- Media Mentions
- Press Releases
- Blog Posts
- State Lobbying & Gift Law Guide
Senior Communications Manager
Wiley Rein’s Kirk Nahra Discusses New Sales and Marketing Provisions of the HITECH Act
Kirk J. Nahra, chair of the Privacy Practice, was quoted in a March 2013 Report on Patient Privacy article about the sale and marketing provisions in the new omnibus regulation of the Health Information Technology for Economic and Clinical Health (HITECH) Act. As the article reports, covered entities (CEs) should trace payments and “follow the money” to ensure they are in compliance with the new regulations.
CEs will have to make sense of what is permitted under the new rules and, as Mr. Nahra noted, they may find that practices they currently engage in weren’t permitted under the regulation in effect today, and also won’t be allowed come Sept. 23, the compliance date of the new rule. He noted that CEs will have to “think long and hard” about which situations might trigger the need for an authorization under both the sale and marketing provisions. “Who is paying you?” is the central question, Mr. Nahra added. “What [CEs] need to do is think about every situation in which there is something flowing, money or something else, and figure out if it is OK” under both the marketing and sales provision of the new regulation, Mr. Nahra said, adding “there is some overlap” between the two.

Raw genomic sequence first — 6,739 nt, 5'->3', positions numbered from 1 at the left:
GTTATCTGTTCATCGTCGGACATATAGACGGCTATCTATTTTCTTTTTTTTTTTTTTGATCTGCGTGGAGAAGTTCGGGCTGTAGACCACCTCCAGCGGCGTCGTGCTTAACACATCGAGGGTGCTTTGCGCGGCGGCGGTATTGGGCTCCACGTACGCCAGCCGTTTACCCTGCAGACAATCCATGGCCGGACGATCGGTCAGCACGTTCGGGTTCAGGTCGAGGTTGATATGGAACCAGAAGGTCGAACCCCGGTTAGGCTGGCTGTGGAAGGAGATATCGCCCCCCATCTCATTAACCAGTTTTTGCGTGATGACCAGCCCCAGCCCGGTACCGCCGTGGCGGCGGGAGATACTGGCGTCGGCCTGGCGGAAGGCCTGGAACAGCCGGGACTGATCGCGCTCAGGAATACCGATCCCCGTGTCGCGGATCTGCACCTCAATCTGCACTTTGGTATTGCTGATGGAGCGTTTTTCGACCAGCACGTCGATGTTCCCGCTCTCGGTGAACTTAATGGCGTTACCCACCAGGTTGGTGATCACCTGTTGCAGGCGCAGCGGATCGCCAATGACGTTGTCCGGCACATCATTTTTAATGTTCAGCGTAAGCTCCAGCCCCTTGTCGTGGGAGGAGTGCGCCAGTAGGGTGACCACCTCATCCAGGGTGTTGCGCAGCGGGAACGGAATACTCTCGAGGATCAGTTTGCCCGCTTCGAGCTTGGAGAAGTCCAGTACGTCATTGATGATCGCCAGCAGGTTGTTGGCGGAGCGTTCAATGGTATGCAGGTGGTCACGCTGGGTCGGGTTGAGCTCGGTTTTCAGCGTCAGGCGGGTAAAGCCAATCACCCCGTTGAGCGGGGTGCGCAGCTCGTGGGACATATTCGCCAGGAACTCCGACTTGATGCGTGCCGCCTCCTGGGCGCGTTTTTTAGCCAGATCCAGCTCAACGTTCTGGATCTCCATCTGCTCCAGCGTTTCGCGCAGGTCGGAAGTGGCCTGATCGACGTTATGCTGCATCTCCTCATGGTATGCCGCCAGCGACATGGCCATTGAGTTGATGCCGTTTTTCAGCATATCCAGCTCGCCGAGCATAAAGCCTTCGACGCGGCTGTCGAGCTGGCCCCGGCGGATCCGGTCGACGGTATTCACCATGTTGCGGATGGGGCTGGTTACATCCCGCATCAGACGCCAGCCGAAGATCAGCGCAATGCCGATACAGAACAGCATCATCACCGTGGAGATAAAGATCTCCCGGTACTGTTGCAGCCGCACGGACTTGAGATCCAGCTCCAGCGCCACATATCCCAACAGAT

There are a few common scenarios that illustrate the complexity of the provisions which Mr. Nahra says can’t easily be addressed without a lot of probing to understand the nuances of all the possible arrangements. Mr. Nahra also isn’t sure whether CEs are going to take the trouble to obtain the patient authorizations if their assessments show they are required under the new regulations. CEs will have to decide whether the activity that triggers the authorization is really “worth it,” he said.
Regarding an authorization for the sale of protected health information (PHI), it would be difficult to imagine a situation where a patient would permit the sale of his or her PHI, especially given that only the CE will benefit, a fact that must be divulged in the authorization. “Authorizations are very hard to get,” Mr. Nahra explained. Even if a CE obtains an authorization from a patient giving his or her consent to receive marketing material, that’s only step one in the process—and no guarantee of a positive response to the communication itself.